If you have a larger organization, the Pro Unlimited plan is probably best for your needs. But you can easily get started with Basecamp’s regular plan, especially if you don’t have more than 20 users — at which point the flat $299/month becomes more attractive.


A screenshot of Wrike, an alternative to Asana.

Wrike is a popular project management tool for businesses of all sizes, and is a one-stop shop for managing tasks across departments, integrating other apps, and streamlining workflows.


Just like Asana, one of Wrike’s strengths is the ability to represent work in a number of different views. If you’re a fan of the Kanban methodology, for example, you could use Wrike to represent every single project as a Kanban board. But you can also use tables, Gantt charts, and even calendars to represent project-essential work.

Wrike also has built-in reports, all of them completely automated. That means you can dynamically pull data from multiple projects and analyze workload, surface overdue tasks, and even adjust resource planning for each project on the fly.

This all makes Wrike one of the most fully-featured Asana alternatives out there, and one of the most similar.

Biggest drawbacks

One of the biggest drawbacks of Asana alternatives like Wrike is the same as what you’ll find with Asana: the steep learning curve. If your team has never used a project management tool before, it might take some time to get them going. That also means that you might have to help them get the most of all Wrike features.

Some users have also said that Wrike should offer more in the way of automations, since they’re incredibly useful but don’t cover every potential project management task a user needs to perform.


Wrike has a completely free plan that supports an unlimited number of users, and has the basic task management and project management features you need to get your team started. You won’t have access to custom fields, automated workflows, and Wrike’s more advanced features.

This Asana alternative has two primary paid plans: the Team plan at $9.80 per user, per month, and the Business plan at $24.80 per user, per month. The former can support 2-25 users, while the latter supports 5-200 users. Both plans will give you access to work schedules, custom fields, and workflows, but only the Business plan offers project portfolio management and real-time reports.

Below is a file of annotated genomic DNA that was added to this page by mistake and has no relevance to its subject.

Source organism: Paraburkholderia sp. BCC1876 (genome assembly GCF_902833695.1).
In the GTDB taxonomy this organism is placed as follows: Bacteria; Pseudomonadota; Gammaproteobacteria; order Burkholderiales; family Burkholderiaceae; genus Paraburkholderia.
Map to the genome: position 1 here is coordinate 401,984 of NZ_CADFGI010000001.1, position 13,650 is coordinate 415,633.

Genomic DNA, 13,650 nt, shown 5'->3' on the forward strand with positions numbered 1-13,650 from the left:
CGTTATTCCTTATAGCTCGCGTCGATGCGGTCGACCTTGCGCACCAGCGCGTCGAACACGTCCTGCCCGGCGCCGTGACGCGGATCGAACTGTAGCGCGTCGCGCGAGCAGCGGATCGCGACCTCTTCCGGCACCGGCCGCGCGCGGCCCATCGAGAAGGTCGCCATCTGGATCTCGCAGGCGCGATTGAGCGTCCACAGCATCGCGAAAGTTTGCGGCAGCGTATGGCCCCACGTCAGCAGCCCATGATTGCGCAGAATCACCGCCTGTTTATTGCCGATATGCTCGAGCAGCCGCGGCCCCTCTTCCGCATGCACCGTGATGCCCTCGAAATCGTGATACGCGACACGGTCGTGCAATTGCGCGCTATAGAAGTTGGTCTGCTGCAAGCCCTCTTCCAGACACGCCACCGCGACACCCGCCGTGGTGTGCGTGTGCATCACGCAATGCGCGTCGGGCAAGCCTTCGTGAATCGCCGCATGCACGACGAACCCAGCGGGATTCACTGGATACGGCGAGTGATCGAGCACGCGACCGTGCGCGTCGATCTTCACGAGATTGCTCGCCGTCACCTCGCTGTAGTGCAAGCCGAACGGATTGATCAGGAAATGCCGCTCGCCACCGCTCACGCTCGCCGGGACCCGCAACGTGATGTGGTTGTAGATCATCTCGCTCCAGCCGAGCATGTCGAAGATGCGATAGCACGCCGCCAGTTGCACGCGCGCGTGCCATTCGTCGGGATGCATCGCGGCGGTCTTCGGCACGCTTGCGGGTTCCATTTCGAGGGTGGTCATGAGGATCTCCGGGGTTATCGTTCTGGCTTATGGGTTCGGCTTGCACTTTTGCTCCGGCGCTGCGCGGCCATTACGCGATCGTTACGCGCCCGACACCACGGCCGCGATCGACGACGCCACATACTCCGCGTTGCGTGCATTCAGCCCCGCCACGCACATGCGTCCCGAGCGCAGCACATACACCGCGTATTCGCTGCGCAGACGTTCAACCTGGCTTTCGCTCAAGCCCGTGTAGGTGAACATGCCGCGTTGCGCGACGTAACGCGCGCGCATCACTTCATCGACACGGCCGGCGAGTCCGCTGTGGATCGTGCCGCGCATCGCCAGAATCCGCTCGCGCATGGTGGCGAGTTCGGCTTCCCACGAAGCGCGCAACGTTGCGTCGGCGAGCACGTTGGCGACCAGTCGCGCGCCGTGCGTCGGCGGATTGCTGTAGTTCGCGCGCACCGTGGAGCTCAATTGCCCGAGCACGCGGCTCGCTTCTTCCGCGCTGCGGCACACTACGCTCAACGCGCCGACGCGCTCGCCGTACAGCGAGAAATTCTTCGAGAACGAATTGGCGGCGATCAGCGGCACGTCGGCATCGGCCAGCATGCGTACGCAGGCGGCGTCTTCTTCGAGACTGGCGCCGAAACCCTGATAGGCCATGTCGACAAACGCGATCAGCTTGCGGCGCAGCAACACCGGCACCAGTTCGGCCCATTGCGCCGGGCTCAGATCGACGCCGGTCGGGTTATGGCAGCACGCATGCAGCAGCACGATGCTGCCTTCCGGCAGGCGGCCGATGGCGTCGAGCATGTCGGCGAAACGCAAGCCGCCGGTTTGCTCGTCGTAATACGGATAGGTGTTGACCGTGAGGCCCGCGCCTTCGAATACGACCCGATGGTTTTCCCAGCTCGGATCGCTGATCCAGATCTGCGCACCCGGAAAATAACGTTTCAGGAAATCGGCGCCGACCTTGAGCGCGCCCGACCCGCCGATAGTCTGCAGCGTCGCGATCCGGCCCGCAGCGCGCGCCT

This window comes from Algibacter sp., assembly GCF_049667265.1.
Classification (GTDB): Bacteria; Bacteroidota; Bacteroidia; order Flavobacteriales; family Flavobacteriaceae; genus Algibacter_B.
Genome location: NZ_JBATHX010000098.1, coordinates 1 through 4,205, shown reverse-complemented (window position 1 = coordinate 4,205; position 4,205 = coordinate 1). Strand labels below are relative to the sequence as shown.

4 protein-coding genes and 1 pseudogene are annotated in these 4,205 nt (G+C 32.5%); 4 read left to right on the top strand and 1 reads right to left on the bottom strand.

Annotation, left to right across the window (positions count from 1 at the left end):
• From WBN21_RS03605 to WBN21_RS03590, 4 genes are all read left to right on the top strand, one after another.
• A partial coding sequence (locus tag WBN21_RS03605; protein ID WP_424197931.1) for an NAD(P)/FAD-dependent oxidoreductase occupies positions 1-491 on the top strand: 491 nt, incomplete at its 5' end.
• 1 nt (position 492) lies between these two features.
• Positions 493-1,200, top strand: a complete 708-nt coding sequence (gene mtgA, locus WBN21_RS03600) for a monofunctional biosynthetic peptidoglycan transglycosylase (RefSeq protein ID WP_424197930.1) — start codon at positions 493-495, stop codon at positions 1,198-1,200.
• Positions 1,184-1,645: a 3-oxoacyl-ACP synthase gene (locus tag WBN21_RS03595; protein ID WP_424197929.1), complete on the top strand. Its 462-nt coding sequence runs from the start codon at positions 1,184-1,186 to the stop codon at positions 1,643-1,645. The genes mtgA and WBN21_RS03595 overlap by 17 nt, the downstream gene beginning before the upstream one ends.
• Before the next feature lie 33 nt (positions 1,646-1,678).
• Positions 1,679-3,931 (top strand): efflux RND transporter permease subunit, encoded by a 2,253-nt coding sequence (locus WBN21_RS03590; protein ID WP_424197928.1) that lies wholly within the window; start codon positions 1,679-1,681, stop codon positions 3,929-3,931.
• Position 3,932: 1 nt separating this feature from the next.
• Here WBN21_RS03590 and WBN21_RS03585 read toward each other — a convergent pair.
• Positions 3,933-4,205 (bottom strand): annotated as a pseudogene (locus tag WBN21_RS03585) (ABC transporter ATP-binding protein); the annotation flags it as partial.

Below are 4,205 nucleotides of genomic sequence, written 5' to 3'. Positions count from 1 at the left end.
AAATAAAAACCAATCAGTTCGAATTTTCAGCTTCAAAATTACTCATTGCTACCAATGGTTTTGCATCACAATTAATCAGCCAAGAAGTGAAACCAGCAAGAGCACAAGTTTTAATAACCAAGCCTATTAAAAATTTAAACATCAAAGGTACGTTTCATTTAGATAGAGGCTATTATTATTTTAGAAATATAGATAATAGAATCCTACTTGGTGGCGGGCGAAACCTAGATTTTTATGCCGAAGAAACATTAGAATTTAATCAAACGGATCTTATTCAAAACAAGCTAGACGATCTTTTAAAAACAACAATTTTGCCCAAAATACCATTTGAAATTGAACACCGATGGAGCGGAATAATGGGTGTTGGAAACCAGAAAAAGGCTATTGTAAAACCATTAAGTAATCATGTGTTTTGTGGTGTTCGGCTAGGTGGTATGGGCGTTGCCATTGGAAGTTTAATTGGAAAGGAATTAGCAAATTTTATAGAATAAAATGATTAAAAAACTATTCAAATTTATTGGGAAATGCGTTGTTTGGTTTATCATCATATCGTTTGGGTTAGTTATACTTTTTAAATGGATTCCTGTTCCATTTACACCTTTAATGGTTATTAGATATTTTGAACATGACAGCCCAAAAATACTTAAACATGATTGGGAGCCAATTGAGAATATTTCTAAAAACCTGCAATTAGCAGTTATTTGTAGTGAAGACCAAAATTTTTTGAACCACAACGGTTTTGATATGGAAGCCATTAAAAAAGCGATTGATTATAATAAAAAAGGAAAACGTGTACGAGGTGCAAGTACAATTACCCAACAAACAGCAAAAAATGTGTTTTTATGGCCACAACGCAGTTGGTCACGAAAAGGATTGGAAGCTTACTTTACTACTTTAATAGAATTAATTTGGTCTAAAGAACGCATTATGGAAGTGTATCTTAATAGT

A screenshot of

Like Basecamp, is a task-centric tool. But it’s powerful and flexible enough to give Asana a run for its money. 

Features is great for teams who need to work on projects together in real time. You can create shared, collaborative files, and they offer advanced communication capabilities. It also offers a healthy amount of integrations, like Dropbox, Zoom, Google Calendar, and Excel. 

With plenty of templates, you have lots of options for structuring your project in Then, you can assign tasks to specific users, give them a priority rating, and track their completion. 

Biggest Drawbacks is more sophisticated than Basecamp. But it’s still about getting tasks done, rather than understanding projects as a whole.

While it does have multiple ways to view your project, such as Kanban boards, Timelines, or Calendars, they’re all just different ways to display listed tasks. The tool doesn’t have a feature comparable to Asana’s Portfolio, which gives you a big-picture view of multiple related projects.’s reporting capabilities are also limited, and some users find its navigation a little confusing. 


As Asana alternatives go, is on the more expensive side. Its Free plan is designed for individuals, rather than teams, and only allows 2 users. Neither the Free nor Basic plans ($11 monthly per user) offer Automation or Integrations, and you can’t view your project as a Timeline, Gantt Chart, or Calendar. 

Their Standard and Pro plans offer more functionality. But at $14 and $22 monthly per user, could get expensive, especially if you have a large team. 

ClickUp: Best all-in-one Asana alternative

A screenshot of ClickUp, an example of an Asana alternative.